Many breweries offer flights so that customers can try different beers. But Lost Shoe Brewing & Roasting Company isn’t limited to beer, so neither are their flights.
“We have these really nice flight boards made by the owner’s father,” said Katie Savluk, the brewery’s general manager. “So we had to take them to the coffee side.”
The Marlborough brewery offers two different coffee flights, hot or ice cold, that change seasonally.
For the winter, the Lost Shoe offers a single origin espresso, flavored latte, gingerbread chai, and nitro cold brew. The latte flavors include peppermint and maple.
Previous seasons have featured a cold brew lemonade for the summer and the upcoming spring season will feature a coffee with their signature lavender syrup.
These flights do not include alcohol. But that makes them perfect for people who don’t drink, said Savluk, a rising trend in the US
“Especially if you don’t drink and hang out with people who do, you can try something that’s fun too,” she said.
The coffee flights are not unique to Lost Shoe. It is a growing trend across the country.
Coffee shops from New York to California have adopted the trend over the years. And while there are multiple options in New England, the trend isn’t widespread in Massachusetts.
Longfellows Coffee offered cold brew flights, but the cafe closed in 2019. Ogawa Coffee in Boston previously offered coffee flights, but stopped offering it due to the COVID-19 pandemic and the changes it caused to their menu. And Barrington Coffee Roasting offered cupping events, similar to coffee flights, prior to the pandemic. But they have since postponed it.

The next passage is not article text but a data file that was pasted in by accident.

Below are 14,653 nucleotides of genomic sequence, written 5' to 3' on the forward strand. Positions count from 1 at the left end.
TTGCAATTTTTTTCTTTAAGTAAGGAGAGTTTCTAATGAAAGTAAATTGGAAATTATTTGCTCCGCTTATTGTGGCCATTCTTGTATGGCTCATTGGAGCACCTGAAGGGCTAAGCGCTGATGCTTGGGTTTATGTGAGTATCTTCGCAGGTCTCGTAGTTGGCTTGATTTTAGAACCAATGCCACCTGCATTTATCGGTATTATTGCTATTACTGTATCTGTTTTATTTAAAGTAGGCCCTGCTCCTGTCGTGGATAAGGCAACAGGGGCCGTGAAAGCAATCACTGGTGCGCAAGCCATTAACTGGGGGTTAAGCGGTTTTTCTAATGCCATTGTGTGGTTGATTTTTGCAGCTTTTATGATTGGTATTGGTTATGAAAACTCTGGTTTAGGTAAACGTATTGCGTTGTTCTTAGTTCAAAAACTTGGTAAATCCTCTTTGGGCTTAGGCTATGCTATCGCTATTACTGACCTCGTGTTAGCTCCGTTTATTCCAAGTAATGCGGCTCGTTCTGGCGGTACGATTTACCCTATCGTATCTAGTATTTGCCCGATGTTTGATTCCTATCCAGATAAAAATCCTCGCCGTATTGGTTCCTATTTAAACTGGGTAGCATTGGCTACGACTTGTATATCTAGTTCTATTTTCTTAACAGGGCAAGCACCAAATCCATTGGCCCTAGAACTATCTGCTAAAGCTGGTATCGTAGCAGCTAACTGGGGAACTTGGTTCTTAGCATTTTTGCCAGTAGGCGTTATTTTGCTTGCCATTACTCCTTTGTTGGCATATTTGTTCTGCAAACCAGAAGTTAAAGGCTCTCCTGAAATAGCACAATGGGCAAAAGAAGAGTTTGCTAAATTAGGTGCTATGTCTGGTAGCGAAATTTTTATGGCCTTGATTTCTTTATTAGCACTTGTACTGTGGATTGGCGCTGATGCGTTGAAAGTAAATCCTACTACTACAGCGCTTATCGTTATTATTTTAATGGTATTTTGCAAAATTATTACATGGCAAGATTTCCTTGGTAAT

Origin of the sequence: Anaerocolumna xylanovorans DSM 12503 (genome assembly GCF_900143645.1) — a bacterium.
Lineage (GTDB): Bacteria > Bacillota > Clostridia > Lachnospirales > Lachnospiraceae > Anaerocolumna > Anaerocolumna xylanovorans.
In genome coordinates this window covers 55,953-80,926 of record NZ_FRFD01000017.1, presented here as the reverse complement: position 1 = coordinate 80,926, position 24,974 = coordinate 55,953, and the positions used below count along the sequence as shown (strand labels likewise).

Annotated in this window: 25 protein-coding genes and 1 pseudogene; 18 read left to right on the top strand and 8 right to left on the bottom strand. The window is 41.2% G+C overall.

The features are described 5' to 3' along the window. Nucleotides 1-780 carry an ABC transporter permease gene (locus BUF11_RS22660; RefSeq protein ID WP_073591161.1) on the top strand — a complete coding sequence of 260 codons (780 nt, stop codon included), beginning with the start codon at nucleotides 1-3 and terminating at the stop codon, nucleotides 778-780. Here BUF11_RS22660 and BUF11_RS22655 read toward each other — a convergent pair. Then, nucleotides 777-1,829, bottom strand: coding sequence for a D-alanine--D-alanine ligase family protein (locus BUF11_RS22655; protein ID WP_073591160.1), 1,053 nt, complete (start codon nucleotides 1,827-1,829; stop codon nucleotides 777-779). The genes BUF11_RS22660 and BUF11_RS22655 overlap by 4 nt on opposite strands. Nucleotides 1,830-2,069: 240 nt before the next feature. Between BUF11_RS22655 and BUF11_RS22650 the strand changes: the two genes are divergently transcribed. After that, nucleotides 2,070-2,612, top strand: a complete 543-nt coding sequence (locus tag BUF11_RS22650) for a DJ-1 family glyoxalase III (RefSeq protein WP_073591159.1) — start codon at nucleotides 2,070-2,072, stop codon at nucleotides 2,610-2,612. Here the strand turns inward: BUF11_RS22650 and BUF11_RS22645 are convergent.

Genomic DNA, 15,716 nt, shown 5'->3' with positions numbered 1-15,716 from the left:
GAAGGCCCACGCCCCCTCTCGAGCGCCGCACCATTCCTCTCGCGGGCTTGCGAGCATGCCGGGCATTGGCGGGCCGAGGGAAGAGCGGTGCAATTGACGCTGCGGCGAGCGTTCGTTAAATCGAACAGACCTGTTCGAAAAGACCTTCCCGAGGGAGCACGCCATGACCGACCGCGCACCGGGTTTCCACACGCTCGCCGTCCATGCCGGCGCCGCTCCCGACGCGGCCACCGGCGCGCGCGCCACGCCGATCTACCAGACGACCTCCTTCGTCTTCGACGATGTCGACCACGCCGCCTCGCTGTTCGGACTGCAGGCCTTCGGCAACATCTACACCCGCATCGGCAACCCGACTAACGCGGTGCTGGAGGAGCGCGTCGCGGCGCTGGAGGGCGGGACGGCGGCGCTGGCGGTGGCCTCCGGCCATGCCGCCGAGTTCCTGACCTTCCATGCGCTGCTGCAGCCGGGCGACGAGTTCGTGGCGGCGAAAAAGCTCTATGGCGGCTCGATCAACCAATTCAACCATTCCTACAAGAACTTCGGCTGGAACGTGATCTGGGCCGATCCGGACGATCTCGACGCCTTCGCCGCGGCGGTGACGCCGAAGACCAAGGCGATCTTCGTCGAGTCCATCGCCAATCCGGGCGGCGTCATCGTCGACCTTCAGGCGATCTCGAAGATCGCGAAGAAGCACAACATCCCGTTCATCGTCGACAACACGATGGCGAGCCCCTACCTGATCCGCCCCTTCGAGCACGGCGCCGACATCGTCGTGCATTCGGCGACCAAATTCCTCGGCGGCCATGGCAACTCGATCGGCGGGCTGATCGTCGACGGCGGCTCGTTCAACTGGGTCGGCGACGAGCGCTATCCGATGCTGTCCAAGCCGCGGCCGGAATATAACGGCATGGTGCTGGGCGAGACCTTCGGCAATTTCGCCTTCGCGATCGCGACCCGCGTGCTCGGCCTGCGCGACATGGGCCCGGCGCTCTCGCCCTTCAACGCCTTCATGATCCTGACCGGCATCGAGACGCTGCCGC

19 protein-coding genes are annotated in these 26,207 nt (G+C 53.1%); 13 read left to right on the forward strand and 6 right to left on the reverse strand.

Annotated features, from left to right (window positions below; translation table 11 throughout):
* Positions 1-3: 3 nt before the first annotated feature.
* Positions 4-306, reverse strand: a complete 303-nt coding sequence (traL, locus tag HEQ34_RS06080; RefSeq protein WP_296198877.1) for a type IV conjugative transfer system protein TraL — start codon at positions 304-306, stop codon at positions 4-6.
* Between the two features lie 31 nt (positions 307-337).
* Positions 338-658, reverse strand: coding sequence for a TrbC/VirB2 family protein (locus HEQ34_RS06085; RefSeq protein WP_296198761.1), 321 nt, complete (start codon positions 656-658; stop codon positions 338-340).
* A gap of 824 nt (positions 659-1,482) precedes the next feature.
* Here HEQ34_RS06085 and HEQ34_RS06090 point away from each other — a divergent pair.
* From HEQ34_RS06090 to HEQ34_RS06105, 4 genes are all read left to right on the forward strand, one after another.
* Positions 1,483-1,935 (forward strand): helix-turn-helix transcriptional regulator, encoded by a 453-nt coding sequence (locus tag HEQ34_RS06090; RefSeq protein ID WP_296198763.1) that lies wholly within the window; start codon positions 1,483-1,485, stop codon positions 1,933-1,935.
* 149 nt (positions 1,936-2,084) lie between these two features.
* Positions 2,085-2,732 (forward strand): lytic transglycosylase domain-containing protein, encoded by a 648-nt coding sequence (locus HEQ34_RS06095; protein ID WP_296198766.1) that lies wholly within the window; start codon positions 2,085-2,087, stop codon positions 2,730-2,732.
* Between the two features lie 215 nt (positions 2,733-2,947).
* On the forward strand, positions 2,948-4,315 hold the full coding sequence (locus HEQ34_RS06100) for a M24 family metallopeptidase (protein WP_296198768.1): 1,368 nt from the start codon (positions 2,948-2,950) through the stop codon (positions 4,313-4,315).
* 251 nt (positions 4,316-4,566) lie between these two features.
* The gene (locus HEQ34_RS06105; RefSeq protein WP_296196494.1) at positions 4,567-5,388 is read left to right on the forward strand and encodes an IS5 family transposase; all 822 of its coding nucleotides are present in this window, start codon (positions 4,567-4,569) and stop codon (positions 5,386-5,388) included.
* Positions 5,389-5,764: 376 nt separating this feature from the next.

The trend expanded from the industry’s method of judging coffee called cupping. But cupping isn’t for fun, Joel Finkelstein, owner and main roaster at Qualia Coffee, told Eater in 2016.
“Cuppings are a standard method in the coffee industry for judging coffee (not necessarily for enjoying it). It requires a very precise brewing and sampling technique that is not easily accessible to the person on the street,” he said. “In contrast, a tasting session simply gives the public the opportunity to try different coffees side by side.”
But as Eater noted in 2016, coffee shops started offering cupping to the average customer. Still, it was not the usual way to drink coffee. Often it was still taste with a spoon.
Flights, on the other hand, are much more customer-friendly.
And while coffee flights seem like they’re geared toward the coffee aficionado, Savluk said it’s actually for the everyday shopper.
“Even if they’re not familiar with all the coffee jargon, they can try anything,” she said.
Click here to watch the Facebook Live and take a look inside the brewery.